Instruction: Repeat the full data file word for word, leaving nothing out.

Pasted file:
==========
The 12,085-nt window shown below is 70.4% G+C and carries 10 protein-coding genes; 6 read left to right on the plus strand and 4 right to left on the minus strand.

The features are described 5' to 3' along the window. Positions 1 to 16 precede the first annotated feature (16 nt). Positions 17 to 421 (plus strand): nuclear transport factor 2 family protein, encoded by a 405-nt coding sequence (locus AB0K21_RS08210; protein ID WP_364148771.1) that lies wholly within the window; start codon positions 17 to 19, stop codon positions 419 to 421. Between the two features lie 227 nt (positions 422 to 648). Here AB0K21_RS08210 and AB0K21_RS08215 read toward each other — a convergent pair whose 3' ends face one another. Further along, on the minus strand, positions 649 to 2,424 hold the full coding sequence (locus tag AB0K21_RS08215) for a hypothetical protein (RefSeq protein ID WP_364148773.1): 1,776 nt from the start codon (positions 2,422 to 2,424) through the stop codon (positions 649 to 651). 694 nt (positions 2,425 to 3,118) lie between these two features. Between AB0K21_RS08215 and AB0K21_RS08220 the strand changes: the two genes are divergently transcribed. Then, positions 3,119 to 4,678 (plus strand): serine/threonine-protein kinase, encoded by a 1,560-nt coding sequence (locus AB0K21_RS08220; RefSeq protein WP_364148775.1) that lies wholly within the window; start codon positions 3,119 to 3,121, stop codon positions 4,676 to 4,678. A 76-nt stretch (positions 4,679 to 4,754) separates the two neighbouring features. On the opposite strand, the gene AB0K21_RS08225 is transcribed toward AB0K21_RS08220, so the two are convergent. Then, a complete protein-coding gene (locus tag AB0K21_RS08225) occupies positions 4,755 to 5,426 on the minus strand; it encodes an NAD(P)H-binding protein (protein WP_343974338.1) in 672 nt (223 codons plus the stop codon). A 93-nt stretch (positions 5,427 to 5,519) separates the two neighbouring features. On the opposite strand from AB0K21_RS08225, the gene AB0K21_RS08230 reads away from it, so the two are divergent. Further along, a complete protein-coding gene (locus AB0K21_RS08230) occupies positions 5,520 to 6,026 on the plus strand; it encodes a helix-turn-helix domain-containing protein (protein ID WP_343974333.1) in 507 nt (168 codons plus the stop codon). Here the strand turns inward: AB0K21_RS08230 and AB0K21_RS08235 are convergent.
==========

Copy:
The 12,085-nt window shown below is 70.4% G+C and carries 10 protein-coding genes; 6 read left to right on the plus strand and 4 right to left on the minus strand.

The features are described 5' to 3' along the window. Positions 1 to 16 precede the first annotated feature (16 nt). Positions 17 to 421 (plus strand): nuclear transport factor 2 family protein, encoded by a 405-nt coding sequence (locus AB0K21_RS08210; protein ID WP_364148771.1) that lies wholly within the window; start codon positions 17 to 19, stop codon positions 419 to 421. Between the two features lie 227 nt (positions 422 to 648). Here AB0K21_RS08210 and AB0K21_RS08215 read toward each other — a convergent pair whose 3' ends face one another. Further along, on the minus strand, positions 649 to 2,424 hold the full coding sequence (locus tag AB0K21_RS08215) for a hypothetical protein (RefSeq protein ID WP_364148773.1): 1,776 nt from the start codon (positions 2,422 to 2,424) through the stop codon (positions 649 to 651). 694 nt (positions 2,425 to 3,118) lie between these two features. Between AB0K21_RS08215 and AB0K21_RS08220 the strand changes: the two genes are divergently transcribed. Then, positions 3,119 to 4,678 (plus strand): serine/threonine-protein kinase, encoded by a 1,560-nt coding sequence (locus AB0K21_RS08220; RefSeq protein WP_364148775.1) that lies wholly within the window; start codon positions 3,119 to 3,121, stop codon positions 4,676 to 4,678. A 76-nt stretch (positions 4,679 to 4,754) separates the two neighbouring features. On the opposite strand, the gene AB0K21_RS08225 is transcribed toward AB0K21_RS08220, so the two are convergent. Then, a complete protein-coding gene (locus tag AB0K21_RS08225) occupies positions 4,755 to 5,426 on the minus strand; it encodes an NAD(P)H-binding protein (protein WP_343974338.1) in 672 nt (223 codons plus the stop codon). A 93-nt stretch (positions 5,427 to 5,519) separates the two neighbouring features. On the opposite strand from AB0K21_RS08225, the gene AB0K21_RS08230 reads away from it, so the two are divergent. Further along, a complete protein-coding gene (locus AB0K21_RS08230) occupies positions 5,520 to 6,026 on the plus strand; it encodes a helix-turn-helix domain-containing protein (protein ID WP_343974333.1) in 507 nt (168 codons plus the stop codon). Here the strand turns inward: AB0K21_RS08230 and AB0K21_RS08235 are convergent.